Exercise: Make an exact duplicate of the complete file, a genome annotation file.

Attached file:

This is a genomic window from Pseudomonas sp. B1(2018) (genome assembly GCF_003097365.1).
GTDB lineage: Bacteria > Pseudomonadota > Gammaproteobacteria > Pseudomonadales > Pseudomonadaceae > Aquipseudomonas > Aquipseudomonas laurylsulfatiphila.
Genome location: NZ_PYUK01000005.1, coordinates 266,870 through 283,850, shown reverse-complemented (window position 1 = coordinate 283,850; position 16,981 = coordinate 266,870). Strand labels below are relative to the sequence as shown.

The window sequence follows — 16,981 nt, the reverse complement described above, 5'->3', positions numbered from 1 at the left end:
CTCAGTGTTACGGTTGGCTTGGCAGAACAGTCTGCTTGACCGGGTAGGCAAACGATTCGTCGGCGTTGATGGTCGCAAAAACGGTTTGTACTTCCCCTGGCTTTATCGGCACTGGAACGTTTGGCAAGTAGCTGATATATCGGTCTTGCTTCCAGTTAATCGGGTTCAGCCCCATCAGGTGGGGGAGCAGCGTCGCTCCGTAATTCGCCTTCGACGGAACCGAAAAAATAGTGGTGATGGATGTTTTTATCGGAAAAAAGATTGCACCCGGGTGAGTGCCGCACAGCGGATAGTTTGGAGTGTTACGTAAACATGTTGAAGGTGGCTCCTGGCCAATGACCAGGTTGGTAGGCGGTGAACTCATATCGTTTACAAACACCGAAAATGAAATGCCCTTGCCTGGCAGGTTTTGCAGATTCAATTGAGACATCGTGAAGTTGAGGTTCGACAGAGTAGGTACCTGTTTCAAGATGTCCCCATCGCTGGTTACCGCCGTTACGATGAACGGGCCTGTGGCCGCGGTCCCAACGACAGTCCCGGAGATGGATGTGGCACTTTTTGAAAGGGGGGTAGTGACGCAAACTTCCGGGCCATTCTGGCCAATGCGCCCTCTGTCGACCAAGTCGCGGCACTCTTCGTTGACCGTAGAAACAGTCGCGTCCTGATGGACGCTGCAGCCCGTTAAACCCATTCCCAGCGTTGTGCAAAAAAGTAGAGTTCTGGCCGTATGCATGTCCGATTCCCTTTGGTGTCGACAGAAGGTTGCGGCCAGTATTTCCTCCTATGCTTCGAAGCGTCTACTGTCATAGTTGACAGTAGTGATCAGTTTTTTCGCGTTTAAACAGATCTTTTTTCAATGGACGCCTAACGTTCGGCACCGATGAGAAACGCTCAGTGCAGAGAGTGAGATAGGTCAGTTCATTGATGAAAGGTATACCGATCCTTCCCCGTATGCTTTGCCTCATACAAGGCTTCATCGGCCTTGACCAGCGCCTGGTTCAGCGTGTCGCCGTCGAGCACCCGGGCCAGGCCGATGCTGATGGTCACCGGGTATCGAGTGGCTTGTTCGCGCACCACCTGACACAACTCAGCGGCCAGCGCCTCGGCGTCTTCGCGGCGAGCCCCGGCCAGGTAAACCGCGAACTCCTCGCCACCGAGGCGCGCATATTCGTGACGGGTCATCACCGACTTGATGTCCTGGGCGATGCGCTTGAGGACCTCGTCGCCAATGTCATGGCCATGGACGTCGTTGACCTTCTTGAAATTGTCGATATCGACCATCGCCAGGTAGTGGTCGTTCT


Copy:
This is a genomic window from Pseudomonas sp. B1(2018) (genome assembly GCF_003097365.1).
GTDB lineage: Bacteria > Pseudomonadota > Gammaproteobacteria > Pseudomonadales > Pseudomonadaceae > Aquipseudomonas > Aquipseudomonas laurylsulfatiphila.
Genome location: NZ_PYUK01000005.1, coordinates 266,870 through 283,850, shown reverse-complemented (window position 1 = coordinate 283,850; position 16,981 = coordinate 266,870). Strand labels below are relative to the sequence as shown.

The window sequence follows — 16,981 nt, the reverse complement described above, 5'->3', positions numbered from 1 at the left end:
CTCAGTGTTACGGTTGGCTTGGCAGAACAGTCTGCTTGACCGGGTAGGCAAACGATTCGTCGGCGTTGATGGTCGCAAAAACGGTTTGTACTTCCCCTGGCTTTATCGGCACTGGAACGTTTGGCAAGTAGCTGATATATCGGTCTTGCTTCCAGTTAATCGGGTTCAGCCCCATCAGGTGGGGGAGCAGCGTCGCTCCGTAATTCGCCTTCGACGGAACCGAAAAAATAGTGGTGATGGATGTTTTTATCGGAAAAAAGATTGCACCCGGGTGAGTGCCGCACAGCGGATAGTTTGGAGTGTTACGTAAACATGTTGAAGGTGGCTCCTGGCCAATGACCAGGTTGGTAGGCGGTGAACTCATATCGTTTACAAACACCGAAAATGAAATGCCCTTGCCTGGCAGGTTTTGCAGATTCAATTGAGACATCGTGAAGTTGAGGTTCGACAGAGTAGGTACCTGTTTCAAGATGTCCCCATCGCTGGTTACCGCCGTTACGATGAACGGGCCTGTGGCCGCGGTCCCAACGACAGTCCCGGAGATGGATGTGGCACTTTTTGAAAGGGGGGTAGTGACGCAAACTTCCGGGCCATTCTGGCCAATGCGCCCTCTGTCGACCAAGTCGCGGCACTCTTCGTTGACCGTAGAAACAGTCGCGTCCTGATGGACGCTGCAGCCCGTTAAACCCATTCCCAGCGTTGTGCAAAAAAGTAGAGTTCTGGCCGTATGCATGTCCGATTCCCTTTGGTGTCGACAGAAGGTTGCGGCCAGTATTTCCTCCTATGCTTCGAAGCGTCTACTGTCATAGTTGACAGTAGTGATCAGTTTTTTCGCGTTTAAACAGATCTTTTTTCAATGGACGCCTAACGTTCGGCACCGATGAGAAACGCTCAGTGCAGAGAGTGAGATAGGTCAGTTCATTGATGAAAGGTATACCGATCCTTCCCCGTATGCTTTGCCTCATACAAGGCTTCATCGGCCTTGACCAGCGCCTGGTTCAGCGTGTCGCCGTCGAGCACCCGGGCCAGGCCGATGCTGATGGTCACCGGGTATCGAGTGGCTTGTTCGCGCACCACCTGACACAACTCAGCGGCCAGCGCCTCGGCGTCTTCGCGGCGAGCCCCGGCCAGGTAAACCGCGAACTCCTCGCCACCGAGGCGCGCATATTCGTGACGGGTCATCACCGACTTGATGTCCTGGGCGATGCGCTTGAGGACCTCGTCGCCAATGTCATGGCCATGGACGTCGTTGACCTTCTTGAAATTGTCGATATCGACCATCGCCAGGTAGTGGTCGTTCT